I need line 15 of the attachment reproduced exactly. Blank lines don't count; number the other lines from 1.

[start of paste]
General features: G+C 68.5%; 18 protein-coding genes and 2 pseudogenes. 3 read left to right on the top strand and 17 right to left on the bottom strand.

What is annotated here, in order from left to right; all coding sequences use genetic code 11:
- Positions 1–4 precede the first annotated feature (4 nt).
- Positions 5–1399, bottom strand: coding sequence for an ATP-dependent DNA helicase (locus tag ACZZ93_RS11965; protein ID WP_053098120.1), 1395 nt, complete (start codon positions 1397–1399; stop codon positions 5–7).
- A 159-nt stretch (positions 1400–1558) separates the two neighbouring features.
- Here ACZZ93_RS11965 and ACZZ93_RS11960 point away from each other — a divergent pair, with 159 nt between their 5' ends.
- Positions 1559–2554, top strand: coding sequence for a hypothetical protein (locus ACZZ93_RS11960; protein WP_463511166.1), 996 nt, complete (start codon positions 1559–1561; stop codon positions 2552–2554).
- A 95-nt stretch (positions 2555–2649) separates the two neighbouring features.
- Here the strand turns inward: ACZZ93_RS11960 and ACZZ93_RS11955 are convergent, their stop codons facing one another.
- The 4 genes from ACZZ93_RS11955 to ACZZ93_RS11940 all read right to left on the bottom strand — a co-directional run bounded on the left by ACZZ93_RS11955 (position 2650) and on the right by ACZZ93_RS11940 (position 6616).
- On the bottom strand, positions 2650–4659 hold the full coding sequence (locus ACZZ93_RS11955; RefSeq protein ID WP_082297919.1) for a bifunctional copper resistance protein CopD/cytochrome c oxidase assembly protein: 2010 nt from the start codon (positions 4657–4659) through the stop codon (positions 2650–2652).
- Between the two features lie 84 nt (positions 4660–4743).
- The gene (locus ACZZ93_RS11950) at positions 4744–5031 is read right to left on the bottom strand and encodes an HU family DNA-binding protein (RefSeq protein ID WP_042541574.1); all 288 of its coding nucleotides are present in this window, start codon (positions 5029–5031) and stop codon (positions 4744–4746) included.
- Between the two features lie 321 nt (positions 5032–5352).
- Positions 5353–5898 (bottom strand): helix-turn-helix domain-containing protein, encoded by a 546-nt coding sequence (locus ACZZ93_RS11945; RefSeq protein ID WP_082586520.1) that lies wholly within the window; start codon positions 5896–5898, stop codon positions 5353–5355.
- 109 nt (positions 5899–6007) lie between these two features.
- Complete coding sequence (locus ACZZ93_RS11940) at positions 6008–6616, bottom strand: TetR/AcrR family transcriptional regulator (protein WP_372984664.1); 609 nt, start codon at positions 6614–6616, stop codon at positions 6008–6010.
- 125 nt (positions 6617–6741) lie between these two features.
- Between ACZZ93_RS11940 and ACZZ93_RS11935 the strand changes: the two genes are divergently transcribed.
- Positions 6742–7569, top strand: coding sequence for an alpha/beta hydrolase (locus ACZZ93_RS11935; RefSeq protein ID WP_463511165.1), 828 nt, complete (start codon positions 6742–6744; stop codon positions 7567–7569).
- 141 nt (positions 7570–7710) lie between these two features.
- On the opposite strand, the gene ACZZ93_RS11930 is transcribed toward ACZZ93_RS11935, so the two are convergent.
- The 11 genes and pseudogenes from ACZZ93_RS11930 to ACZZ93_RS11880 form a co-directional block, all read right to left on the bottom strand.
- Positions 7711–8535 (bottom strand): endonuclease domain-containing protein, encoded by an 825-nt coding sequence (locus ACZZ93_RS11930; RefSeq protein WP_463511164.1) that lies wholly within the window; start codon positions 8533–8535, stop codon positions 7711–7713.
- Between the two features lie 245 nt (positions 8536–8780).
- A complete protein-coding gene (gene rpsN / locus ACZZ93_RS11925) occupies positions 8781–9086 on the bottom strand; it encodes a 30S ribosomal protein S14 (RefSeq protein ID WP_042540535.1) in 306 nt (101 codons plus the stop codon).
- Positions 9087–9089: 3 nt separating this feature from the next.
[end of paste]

- Positions 5353–5898 (bottom strand): helix-turn-helix domain-containing protein, encoded by a 546-nt coding sequence (locus ACZZ93_RS11945; RefSeq protein ID WP_082586520.1) that lies wholly within the window; start codon positions 5896–5898, stop codon positions 5353–5355.